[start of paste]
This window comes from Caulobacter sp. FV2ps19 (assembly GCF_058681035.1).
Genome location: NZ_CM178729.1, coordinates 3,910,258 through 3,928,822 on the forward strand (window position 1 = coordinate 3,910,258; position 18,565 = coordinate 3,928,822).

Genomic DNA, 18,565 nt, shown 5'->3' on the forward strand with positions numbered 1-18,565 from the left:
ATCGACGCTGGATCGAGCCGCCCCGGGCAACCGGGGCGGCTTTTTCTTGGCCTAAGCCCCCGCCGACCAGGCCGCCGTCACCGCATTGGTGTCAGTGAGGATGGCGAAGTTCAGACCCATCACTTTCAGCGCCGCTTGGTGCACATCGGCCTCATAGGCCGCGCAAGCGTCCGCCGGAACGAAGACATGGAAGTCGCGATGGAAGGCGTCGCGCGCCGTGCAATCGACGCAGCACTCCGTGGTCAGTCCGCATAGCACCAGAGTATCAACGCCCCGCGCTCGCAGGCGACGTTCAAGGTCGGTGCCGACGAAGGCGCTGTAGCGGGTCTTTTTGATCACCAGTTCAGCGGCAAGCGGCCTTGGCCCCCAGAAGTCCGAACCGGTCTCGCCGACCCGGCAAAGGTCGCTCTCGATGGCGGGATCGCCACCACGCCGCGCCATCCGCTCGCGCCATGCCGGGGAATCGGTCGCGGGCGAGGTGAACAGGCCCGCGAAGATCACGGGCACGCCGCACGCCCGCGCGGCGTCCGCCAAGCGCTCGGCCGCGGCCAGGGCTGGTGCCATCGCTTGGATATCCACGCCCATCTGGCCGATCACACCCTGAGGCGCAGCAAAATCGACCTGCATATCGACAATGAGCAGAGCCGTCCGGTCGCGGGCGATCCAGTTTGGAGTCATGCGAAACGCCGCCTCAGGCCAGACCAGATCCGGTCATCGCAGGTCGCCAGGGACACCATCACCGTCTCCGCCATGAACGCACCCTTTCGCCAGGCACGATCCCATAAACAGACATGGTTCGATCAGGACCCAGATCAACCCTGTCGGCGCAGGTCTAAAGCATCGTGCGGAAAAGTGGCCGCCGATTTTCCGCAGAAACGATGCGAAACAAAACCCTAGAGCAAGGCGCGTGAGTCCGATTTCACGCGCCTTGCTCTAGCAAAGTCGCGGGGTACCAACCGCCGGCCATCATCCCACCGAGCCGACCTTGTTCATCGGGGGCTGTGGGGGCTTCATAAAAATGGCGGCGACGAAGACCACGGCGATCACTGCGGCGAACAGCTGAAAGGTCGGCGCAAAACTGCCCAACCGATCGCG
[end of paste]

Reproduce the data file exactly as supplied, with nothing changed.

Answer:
This window comes from Caulobacter sp. FV2ps19 (assembly GCF_058681035.1).
Genome location: NZ_CM178729.1, coordinates 3,910,258 through 3,928,822 on the forward strand (window position 1 = coordinate 3,910,258; position 18,565 = coordinate 3,928,822).

Genomic DNA, 18,565 nt, shown 5'->3' on the forward strand with positions numbered 1-18,565 from the left:
ATCGACGCTGGATCGAGCCGCCCCGGGCAACCGGGGCGGCTTTTTCTTGGCCTAAGCCCCCGCCGACCAGGCCGCCGTCACCGCATTGGTGTCAGTGAGGATGGCGAAGTTCAGACCCATCACTTTCAGCGCCGCTTGGTGCACATCGGCCTCATAGGCCGCGCAAGCGTCCGCCGGAACGAAGACATGGAAGTCGCGATGGAAGGCGTCGCGCGCCGTGCAATCGACGCAGCACTCCGTGGTCAGTCCGCATAGCACCAGAGTATCAACGCCCCGCGCTCGCAGGCGACGTTCAAGGTCGGTGCCGACGAAGGCGCTGTAGCGGGTCTTTTTGATCACCAGTTCAGCGGCAAGCGGCCTTGGCCCCCAGAAGTCCGAACCGGTCTCGCCGACCCGGCAAAGGTCGCTCTCGATGGCGGGATCGCCACCACGCCGCGCCATCCGCTCGCGCCATGCCGGGGAATCGGTCGCGGGCGAGGTGAACAGGCCCGCGAAGATCACGGGCACGCCGCACGCCCGCGCGGCGTCCGCCAAGCGCTCGGCCGCGGCCAGGGCTGGTGCCATCGCTTGGATATCCACGCCCATCTGGCCGATCACACCCTGAGGCGCAGCAAAATCGACCTGCATATCGACAATGAGCAGAGCCGTCCGGTCGCGGGCGATCCAGTTTGGAGTCATGCGAAACGCCGCCTCAGGCCAGACCAGATCCGGTCATCGCAGGTCGCCAGGGACACCATCACCGTCTCCGCCATGAACGCACCCTTTCGCCAGGCACGATCCCATAAACAGACATGGTTCGATCAGGACCCAGATCAACCCTGTCGGCGCAGGTCTAAAGCATCGTGCGGAAAAGTGGCCGCCGATTTTCCGCAGAAACGATGCGAAACAAAACCCTAGAGCAAGGCGCGTGAGTCCGATTTCACGCGCCTTGCTCTAGCAAAGTCGCGGGGTACCAACCGCCGGCCATCATCCCACCGAGCCGACCTTGTTCATCGGGGGCTGTGGGGGCTTCATAAAAATGGCGGCGACGAAGACCACGGCGATCACTGCGGCGAACAGCTGAAAGGTCGGCGCAAAACTGCCCAACCGATCGCG